Learning to Launch: Talking to Your Child About Investing

May 26, 2020
Relationship Manager Laura Salibello and Analyst Maddy Pellow define the basic principles of investing and share how parents can incorporate them into preliminary conversations with aspiring young investors.

Investing is a broad topic that can be overwhelming and take many years to learn, so it is important to start these conversations early. But where do you start? Below, we have outlined some basic information that parents can share with their children to help navigate that first discussion about investing. This is only meant to touch the surface, as we hope conversations continue throughout their transition into adulthood.

Below is an example of how we might answer children’s initial investing questions:

  • What is investing? Investing is the act of exchanging your capital, or money, for investment vehicles, or assets, with the hope your capital will appreciate, or grow, over time.
  • What can you invest in? You can invest in many things: cars, art, real estate, sports memorabilia and more. For this guide, we will explore the basics of two main asset classes: public stocks and bonds.
  • Why do people invest? As previously stated, people invest with the hopes of their assets growing in value over time. For example, you might buy a pack of baseball cards with an up-and-coming player inside. You can choose to either sell the card to your friend right away or hold on to it. If next season, the player is named MVP or wins the World Series, the card’s value will rise. As a result, it can be sold for a higher price, allowing you to profit.

Stocks:

  • What are they? Stocks represent ownership in a company and can be bought and sold on stock exchanges. Each share signifies partial ownership of a corporation, representing a claim to part of the corporation’s assets and earnings. Think about what you use frequently. For example, the toothpaste you use every day might be a product of Colgate-Palmolive, a publicly traded company that you can purchase shares of.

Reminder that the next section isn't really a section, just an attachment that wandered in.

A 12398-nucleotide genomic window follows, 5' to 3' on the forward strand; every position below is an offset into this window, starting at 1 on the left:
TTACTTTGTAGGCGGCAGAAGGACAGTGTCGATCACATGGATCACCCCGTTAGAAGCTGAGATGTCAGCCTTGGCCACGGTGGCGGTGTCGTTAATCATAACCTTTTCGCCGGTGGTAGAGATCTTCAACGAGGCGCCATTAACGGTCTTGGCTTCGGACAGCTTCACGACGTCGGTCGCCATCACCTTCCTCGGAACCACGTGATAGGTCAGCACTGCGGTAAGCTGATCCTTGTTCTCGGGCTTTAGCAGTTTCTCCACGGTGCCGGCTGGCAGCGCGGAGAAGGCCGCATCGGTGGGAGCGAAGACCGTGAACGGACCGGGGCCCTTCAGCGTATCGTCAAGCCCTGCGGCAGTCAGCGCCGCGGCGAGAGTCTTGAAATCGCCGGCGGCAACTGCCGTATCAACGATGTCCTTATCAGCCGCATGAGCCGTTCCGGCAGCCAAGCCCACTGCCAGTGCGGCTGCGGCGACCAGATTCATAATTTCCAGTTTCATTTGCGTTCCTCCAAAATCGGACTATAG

• How do they work? Companies will issue, or sell, stock to raise their own liquid, or spendable, capital to fund projects. Your shares can appreciate or depreciate based on the company’s performance. For example, if “Frozen 2” is a box office hit, the Disney stock price may increase. 
  • Why invest in stocks? Historically, stocks have had higher returns over the long run than most other investments. Stocks have the ability to continuously rise in price if demand remains strong, which creates this opportunity for high returns. This does not mean that all stocks are created equal; not all stocks will deliver high returns! A company may go out of business or underperform, and your investments can lose money. Returning to the previous example, this would be the equivalent of the baseball player becoming seriously injured, lowering the card’s value.

Bonds:

  • What are they? Typically, bonds are categorized as fixed income, since they can produce a steady stream of income to the investor who loans money to the issuer. An issuer can be a company, a government or a municipality, but for this discussion, we will only focus on companies that issue bonds, also known as corporate bonds.
  • How do they work? Bonds, like stocks, are issued to the public as a way for the company to generate capital. Continuing with a previous example, Colgate-Palmolive could be an issuer of bonds. If you, the lender, purchase those bonds, you are lending Colgate-Palmolive money, with the promise of repayment at a predetermined time in the future, along with interest payments, called coupons, each year.
  • Why invest in bonds? Depending on the issuer, bonds can be lower-risk, stable investments that offer some investment income. But like stocks, bonds are not all created equal and depend on the company. Some companies are less stable than others. It is possible that a company could go bankrupt and you would not be repaid.